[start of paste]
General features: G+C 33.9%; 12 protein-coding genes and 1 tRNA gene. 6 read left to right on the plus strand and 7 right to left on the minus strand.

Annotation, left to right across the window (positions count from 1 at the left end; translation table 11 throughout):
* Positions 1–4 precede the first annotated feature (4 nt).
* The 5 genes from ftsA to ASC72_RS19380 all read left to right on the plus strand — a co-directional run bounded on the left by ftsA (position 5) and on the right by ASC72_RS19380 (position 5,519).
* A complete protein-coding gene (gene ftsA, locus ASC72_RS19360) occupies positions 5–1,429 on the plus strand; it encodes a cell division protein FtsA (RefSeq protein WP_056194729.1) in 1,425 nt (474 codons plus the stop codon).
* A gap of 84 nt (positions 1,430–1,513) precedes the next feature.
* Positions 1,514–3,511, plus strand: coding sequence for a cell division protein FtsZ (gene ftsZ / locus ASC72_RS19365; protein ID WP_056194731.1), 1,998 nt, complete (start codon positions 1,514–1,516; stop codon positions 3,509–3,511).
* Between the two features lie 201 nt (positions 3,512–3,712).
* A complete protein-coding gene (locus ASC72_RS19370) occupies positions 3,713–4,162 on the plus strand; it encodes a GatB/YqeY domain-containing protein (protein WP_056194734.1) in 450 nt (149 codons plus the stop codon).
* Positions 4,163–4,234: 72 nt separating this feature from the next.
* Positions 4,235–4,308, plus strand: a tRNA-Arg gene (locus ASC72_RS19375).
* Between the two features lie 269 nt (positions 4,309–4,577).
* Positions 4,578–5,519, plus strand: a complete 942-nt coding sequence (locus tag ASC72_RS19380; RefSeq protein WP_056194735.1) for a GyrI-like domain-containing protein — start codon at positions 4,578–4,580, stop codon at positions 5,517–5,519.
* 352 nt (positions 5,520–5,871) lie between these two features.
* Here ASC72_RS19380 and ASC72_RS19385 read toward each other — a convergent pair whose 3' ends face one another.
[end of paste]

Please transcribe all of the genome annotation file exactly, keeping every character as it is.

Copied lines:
General features: G+C 33.9%; 12 protein-coding genes and 1 tRNA gene. 6 read left to right on the plus strand and 7 right to left on the minus strand.

Annotation, left to right across the window (positions count from 1 at the left end; translation table 11 throughout):
* Positions 1–4 precede the first annotated feature (4 nt).
* The 5 genes from ftsA to ASC72_RS19380 all read left to right on the plus strand — a co-directional run bounded on the left by ftsA (position 5) and on the right by ASC72_RS19380 (position 5,519).
* A complete protein-coding gene (gene ftsA, locus ASC72_RS19360) occupies positions 5–1,429 on the plus strand; it encodes a cell division protein FtsA (RefSeq protein WP_056194729.1) in 1,425 nt (474 codons plus the stop codon).
* A gap of 84 nt (positions 1,430–1,513) precedes the next feature.
* Positions 1,514–3,511, plus strand: coding sequence for a cell division protein FtsZ (gene ftsZ / locus ASC72_RS19365; protein ID WP_056194731.1), 1,998 nt, complete (start codon positions 1,514–1,516; stop codon positions 3,509–3,511).
* Between the two features lie 201 nt (positions 3,512–3,712).
* A complete protein-coding gene (locus ASC72_RS19370) occupies positions 3,713–4,162 on the plus strand; it encodes a GatB/YqeY domain-containing protein (protein WP_056194734.1) in 450 nt (149 codons plus the stop codon).
* Positions 4,163–4,234: 72 nt separating this feature from the next.
* Positions 4,235–4,308, plus strand: a tRNA-Arg gene (locus ASC72_RS19375).
* Between the two features lie 269 nt (positions 4,309–4,577).
* Positions 4,578–5,519, plus strand: a complete 942-nt coding sequence (locus tag ASC72_RS19380; RefSeq protein WP_056194735.1) for a GyrI-like domain-containing protein — start codon at positions 4,578–4,580, stop codon at positions 5,517–5,519.
* 352 nt (positions 5,520–5,871) lie between these two features.
* Here ASC72_RS19380 and ASC72_RS19385 read toward each other — a convergent pair whose 3' ends face one another.